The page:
App alert: The Ramayana is now available in small, easy audio bytes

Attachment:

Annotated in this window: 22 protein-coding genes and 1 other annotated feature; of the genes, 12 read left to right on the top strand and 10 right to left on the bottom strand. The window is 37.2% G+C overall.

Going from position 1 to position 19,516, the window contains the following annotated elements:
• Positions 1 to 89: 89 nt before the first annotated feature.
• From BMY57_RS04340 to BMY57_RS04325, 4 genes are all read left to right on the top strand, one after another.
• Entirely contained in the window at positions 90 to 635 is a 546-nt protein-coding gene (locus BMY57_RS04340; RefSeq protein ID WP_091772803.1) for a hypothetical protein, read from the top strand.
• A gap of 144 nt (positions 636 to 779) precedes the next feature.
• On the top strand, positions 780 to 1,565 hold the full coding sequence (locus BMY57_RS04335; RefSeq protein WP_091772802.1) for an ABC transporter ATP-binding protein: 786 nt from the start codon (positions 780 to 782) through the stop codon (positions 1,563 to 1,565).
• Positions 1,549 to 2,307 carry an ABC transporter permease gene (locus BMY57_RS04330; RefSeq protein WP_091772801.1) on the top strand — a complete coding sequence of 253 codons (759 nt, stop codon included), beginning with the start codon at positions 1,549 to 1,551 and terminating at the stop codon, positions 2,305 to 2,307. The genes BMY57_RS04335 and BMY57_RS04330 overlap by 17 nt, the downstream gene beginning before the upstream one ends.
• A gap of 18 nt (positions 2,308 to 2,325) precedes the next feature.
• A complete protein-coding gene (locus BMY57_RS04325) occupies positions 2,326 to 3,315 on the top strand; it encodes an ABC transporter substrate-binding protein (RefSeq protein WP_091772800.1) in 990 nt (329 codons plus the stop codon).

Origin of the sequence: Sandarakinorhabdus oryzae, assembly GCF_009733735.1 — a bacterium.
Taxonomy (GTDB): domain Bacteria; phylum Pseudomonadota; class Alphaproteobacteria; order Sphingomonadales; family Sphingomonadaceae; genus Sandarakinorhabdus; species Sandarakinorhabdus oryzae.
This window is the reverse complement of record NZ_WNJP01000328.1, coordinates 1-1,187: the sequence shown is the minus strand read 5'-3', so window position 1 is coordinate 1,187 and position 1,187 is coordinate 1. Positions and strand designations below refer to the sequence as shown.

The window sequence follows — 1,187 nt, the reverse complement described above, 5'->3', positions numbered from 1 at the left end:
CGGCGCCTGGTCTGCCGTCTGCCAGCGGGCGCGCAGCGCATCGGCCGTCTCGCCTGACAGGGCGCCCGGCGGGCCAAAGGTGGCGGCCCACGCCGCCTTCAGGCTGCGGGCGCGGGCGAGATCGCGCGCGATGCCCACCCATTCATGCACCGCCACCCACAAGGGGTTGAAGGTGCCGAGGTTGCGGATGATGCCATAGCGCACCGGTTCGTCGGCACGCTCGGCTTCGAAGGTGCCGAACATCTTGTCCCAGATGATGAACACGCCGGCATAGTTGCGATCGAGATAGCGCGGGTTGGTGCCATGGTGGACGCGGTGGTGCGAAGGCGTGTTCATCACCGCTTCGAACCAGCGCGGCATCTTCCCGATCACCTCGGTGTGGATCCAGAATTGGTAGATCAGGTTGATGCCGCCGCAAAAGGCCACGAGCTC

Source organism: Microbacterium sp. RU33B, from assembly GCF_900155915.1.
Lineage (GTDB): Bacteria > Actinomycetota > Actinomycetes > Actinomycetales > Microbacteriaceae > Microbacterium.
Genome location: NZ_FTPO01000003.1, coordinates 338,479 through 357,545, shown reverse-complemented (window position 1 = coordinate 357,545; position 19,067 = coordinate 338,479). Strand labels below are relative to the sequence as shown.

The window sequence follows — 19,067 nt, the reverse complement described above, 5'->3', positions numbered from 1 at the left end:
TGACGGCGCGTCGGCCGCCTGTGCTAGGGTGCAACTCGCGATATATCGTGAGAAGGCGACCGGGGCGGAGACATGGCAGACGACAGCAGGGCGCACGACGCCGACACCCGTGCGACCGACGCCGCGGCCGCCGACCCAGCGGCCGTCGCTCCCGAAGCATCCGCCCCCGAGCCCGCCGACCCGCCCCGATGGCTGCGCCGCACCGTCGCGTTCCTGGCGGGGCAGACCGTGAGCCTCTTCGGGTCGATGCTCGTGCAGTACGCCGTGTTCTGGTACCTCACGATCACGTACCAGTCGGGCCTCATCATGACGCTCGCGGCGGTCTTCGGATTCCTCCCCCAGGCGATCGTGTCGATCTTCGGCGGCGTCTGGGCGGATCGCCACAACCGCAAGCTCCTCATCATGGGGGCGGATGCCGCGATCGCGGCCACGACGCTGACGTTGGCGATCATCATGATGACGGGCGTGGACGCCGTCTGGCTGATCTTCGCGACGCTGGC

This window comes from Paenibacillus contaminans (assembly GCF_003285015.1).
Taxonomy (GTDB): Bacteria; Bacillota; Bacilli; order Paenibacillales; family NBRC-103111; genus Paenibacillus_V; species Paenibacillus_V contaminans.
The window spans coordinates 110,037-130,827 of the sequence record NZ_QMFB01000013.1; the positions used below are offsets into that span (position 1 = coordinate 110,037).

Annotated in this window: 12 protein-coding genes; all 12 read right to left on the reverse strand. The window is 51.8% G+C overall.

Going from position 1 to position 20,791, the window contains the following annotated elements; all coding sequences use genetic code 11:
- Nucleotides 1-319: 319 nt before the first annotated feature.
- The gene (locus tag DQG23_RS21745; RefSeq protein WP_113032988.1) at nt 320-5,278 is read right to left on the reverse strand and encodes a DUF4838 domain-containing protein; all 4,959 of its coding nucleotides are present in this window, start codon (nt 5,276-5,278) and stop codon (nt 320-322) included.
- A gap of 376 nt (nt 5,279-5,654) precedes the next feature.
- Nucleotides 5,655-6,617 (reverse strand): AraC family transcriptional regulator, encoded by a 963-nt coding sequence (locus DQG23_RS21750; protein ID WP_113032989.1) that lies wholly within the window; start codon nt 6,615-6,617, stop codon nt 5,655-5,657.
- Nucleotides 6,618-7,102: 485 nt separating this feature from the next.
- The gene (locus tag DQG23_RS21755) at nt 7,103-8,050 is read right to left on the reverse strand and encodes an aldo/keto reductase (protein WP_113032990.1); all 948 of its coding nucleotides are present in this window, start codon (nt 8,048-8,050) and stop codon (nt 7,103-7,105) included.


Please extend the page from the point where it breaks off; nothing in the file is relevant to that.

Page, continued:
It's such a sound Wikipedia with one subject — the Ramayana. An application delivered in July by The Mind Network (TMN) lets individuals look through stories from the tremendous epic by subject, period, character or spot. Tune in to segments on the timberlands, the idea of virtue, the Vanar Sena or the Kingdom of Lanka. “Our aim is to introduce the timeless, universal tale of good versus evil to those who don’t already know it,” says Bhuwan Arora, 30, a product engineer from Faridabad and author of TMN. “My father, Ved Prakash Arora, inspired me. He is a deeply spiritual person who loves Valmiki’s Ramayana. At some point, I realised I had not read the text myself. In this day of bite-sized information, it struck me that not many my age might read it. And so, amid the lockdown, I decided to present the ancient text in a new format.” The epic is retold as 450 stories, each not exactly a moment long. “I wanted people to think more deeply about the epic, develop their own perspective,” Bhuwan says. “The complexities, which have resulted in over 300 versions, are after all a big part of what make The Ramayana an epic.” The application depends on the two most natural variants — the one by the sage and Sanskrit writer Valmiki, composed at some point between the first and fifth hundreds of years BCE, and the one by the 17th century CE holy person and artist Tulsidas. “To help with research, 30 interns were hired. Some, with backgrounds in dramatics and the theatre, helped the audio narrations too,” says venture lead Brinda Singh. Additional items, for example, pictures of news24nationificant places from the epic as they are today, and character investigations of individuals included in the epic, offer perusers and audience members new knowledge as well, and expect to feature The Ramayana's overall subjects of obligation to one's fellowmen, unwaveringness, honesty. One of the most noteworthy stories for me was that of Sabari, an elderly person who hangs tight for Rama all through her life, and when he at long last showed up at her doorstep, tastes an organic product — there are various variants of this part — and afterward offers it to him," says N Jacintha, 23, a MBA understudy from Hyderabad who helped with research for the Ramayana application. Lakshmana was insulted by this, yet Rama comprehended that she intended no lack of respect and needed to guarantee that what she offered him was new and sweet. It represents to me what genuine commitment looks like.The application contains an aggregate of 15 long stretches of sound substance. A few stories are free; a one-time charge of Rs 250 empowers admittance to the rest.“It is important to retell the Ramayana in whatever way is best suited to the times in which we live. That way it can be introduced to the youth,” says Hari Ram Mishra, right hand educator at the School of Sanskrit and Indic Studies at Jawaharlal Nehru University, Delhi. “I enjoyed the app. But I’d suggest the voices be more emotional to have greater connect with the listener.”